Several months into the COVID-19 crisis, business leaders have gone from respond-and-adjust to looking for ways to thrive.  There is no shortage of advice being offered on how to work successfully from home and how to maintain your team culture and productivity. What’s less readily available, however, is actual data from those who are already thriving.

We surveyed 500 executives around the world to gather some real numbers, and below are a few key best practices embraced by the majority who say they are finding success in moving their businesses forward.  In a sense, this time of forced slowdown on both the business and professional front has people busy getting back to the basic practices that we have long known lead to success.

Adopt a Time Management System

One of the most striking findings from our survey was that 40% of executives say their productivity has increased since the pandemic began. More executives are finding time to retool their time management practices: Between February and May 2020, 18% of executives adopted a new time management system, bringing the total usage to 75%.

Of course, there are endless uses for the time saved by not attending in-person events or having to commute. So it’s worth asking why so many leaders are focusing on reconfiguring time management instead of fitting in another Zoom meeting, spending a few more minutes with family or adding another mile to their daily run.

My entire business is based on enhancing business productivity, but even I’ve spent considerable time enlivening my time management practices — I’ve gone so far as to retain a time management coach who has helped me over a series of web meetings. When I take a step back to consider why, the answer seems simple:  When the economy slows or executives find themselves with extra time in the day, we default into looking for ways to invest in ourselves to get better positioned for the future. There is much we are losing in this crisis, including visits with friends and relatives, dinners out and the in-person networking. Perhaps this heightens our intuitive awareness of time as our most scarce resource; it just makes sense to invest in better managing it.

Delegate and Collaborate as Much as Possible

COVID-19 triggered an avalanche of business challenges that few executives were prepared to respond to. As a result, 47% of executives are seeking out more help than they did before the pandemic:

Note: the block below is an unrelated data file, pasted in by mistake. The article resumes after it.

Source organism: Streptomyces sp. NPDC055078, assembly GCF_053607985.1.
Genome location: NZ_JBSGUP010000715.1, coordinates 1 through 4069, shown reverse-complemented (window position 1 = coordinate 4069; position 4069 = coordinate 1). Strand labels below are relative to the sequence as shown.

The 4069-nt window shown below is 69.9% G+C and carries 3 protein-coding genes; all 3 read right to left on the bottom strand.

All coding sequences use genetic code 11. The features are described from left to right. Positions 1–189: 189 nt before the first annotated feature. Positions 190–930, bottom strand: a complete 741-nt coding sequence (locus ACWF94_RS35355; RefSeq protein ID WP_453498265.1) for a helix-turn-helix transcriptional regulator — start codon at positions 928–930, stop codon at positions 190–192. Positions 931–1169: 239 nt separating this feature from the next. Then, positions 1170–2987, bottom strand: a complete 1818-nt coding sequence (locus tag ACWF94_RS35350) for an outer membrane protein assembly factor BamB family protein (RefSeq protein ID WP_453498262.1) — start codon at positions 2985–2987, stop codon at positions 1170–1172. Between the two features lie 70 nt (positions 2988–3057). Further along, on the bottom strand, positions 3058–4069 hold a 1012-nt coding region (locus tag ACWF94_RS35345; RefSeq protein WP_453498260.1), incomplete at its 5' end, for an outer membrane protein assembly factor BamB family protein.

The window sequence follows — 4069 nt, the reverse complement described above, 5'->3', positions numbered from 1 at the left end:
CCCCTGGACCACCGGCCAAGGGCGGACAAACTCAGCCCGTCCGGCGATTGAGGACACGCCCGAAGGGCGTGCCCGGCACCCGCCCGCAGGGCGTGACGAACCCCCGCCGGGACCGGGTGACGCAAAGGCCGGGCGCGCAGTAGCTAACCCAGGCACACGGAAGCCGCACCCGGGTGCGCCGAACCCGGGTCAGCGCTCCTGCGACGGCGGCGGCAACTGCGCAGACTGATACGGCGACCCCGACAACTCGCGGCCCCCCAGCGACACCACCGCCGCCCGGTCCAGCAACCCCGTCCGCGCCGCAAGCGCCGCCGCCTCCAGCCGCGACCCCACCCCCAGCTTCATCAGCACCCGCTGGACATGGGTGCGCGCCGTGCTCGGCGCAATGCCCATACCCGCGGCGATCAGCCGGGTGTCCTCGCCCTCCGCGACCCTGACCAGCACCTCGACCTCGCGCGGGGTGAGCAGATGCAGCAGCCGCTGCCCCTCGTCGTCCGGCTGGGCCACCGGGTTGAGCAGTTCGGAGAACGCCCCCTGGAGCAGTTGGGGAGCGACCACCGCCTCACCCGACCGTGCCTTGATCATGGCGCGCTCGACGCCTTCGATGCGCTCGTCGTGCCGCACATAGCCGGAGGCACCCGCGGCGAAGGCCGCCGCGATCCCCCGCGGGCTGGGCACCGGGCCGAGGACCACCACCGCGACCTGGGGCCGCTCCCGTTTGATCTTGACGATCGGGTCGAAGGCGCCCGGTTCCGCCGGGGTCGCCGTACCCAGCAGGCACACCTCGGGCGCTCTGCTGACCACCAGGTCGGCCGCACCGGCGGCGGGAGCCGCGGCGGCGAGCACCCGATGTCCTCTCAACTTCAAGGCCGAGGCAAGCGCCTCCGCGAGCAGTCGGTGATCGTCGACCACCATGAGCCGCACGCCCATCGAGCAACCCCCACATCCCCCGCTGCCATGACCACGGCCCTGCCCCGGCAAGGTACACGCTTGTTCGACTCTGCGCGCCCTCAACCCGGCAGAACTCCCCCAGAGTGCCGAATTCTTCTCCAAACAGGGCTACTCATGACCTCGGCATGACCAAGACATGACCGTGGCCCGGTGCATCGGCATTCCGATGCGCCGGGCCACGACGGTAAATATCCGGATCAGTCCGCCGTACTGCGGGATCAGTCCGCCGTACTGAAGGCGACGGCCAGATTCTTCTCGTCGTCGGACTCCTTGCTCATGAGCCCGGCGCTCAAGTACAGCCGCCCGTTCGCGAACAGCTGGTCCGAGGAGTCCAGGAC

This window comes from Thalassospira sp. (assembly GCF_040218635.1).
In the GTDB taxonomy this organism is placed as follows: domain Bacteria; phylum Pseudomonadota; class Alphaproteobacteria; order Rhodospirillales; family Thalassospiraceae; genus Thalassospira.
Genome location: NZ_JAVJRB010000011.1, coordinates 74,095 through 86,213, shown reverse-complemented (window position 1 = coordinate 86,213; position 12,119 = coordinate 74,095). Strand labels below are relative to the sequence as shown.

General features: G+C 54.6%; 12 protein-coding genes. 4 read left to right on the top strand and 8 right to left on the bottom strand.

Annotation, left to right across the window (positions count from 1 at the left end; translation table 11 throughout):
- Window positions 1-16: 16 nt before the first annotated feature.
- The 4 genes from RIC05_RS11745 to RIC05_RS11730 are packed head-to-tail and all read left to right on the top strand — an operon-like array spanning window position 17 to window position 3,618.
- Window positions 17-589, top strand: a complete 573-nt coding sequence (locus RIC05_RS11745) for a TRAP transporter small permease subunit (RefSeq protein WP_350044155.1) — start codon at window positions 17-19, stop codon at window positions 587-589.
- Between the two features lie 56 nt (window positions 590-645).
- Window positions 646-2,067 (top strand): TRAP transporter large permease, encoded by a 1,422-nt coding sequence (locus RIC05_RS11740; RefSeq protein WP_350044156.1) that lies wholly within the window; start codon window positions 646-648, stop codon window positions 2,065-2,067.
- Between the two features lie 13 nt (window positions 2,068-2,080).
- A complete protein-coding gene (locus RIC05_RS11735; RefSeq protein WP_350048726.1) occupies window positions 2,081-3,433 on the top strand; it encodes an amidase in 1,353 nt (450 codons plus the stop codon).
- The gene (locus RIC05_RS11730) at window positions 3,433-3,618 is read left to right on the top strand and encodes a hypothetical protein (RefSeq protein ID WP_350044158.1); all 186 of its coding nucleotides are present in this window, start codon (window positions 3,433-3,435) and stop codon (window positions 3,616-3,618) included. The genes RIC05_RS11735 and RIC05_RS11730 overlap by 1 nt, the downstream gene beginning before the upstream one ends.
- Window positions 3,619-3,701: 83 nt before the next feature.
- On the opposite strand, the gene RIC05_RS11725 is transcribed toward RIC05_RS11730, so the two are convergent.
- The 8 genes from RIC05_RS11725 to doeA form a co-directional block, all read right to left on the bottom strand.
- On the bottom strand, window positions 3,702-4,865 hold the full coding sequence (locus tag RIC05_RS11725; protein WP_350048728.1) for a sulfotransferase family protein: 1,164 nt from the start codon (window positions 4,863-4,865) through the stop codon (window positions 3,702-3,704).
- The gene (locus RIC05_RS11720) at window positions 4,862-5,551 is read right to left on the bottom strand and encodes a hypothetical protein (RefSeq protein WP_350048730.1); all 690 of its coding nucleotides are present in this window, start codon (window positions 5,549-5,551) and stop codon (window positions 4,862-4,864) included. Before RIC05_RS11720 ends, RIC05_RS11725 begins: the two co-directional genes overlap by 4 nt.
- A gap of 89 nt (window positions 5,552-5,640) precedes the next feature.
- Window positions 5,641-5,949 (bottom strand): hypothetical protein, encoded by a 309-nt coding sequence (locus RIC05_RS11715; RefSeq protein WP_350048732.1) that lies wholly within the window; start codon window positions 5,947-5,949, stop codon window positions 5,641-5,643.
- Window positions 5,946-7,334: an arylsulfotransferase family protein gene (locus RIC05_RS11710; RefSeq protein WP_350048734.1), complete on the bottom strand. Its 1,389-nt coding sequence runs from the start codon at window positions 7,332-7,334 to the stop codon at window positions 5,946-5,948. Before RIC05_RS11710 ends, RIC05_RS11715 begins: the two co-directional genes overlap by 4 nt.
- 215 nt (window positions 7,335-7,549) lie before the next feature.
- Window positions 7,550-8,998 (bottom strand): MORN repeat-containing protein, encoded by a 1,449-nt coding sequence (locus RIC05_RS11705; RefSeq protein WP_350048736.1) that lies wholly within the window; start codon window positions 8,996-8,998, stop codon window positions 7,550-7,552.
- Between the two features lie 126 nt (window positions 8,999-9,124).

• 50% have sought more advice on strategic projects.
  • 49% have offloaded more administrative tasks.
  • 49% have sought out advice and direct support with staying organized.

As with time management, it is old news to any seasoned executive that delegation increases personal leverage. The solitude of working from home seems to be offering space to get back to this basic principle as a way to prepare for the recovery.

Invest in Your Business’ Future

Since February, 89% of executives have adopted new tools for their teams, and 83% plan to make additional investments in the next six to 12 months. While most of the investments were in tools such as task management and chat apps to aid remote work, over a third of executives are using this slower period to make time-consuming technology upgrades.

One of our clients who manages the sales team at a national insurance brokerage adopted a new CRM — a project that moved off the backlog because his team finally had the time to undergo the training and process development required to learn a new system.

Business leaders understand that their ability to enjoy the best results in an economic recovery is directly tied to their ability to continue investing in their businesses during the downturn or times of slow economic growth. During the COVID-19 crisis, this focus is getting an extra boost from massive government stimulus like the PPP, allowing companies that might otherwise be cash constrained to retain employees, outside consultants and contractors.

Prioritize Your Well-being

To sustain productivity and creativity over the long-term, we know we must also invest in our personal health and well-being. Since COVID-19 struck, 99% of leaders have allocated time for activities that foster their physical, emotional and mental health. These activities range from cooking heathier meals to, participating in COVID-related philanthropy – all activities that help executives remain positive through this stressful period.

It’s certainly empowering to enliven one’s time management practices, scope routine work for successful delegation and invest in one’s business. But as we go back to basics with these core business tenets, many of us are finding even richer ways to boost our personal well-being via strengthened connections with friends and family. I’ve heard from many executives who use Prialto that they are happily prioritizing family time – a sentiment echoed by one of my six-year-old twins last week: “I don’t like how boring things can be during the coronavirus. But I do love that Mommy and Daddy are home, always, and we eat dinner together every night.”

When it comes to personal well-being, it doesn’t get more basic than that.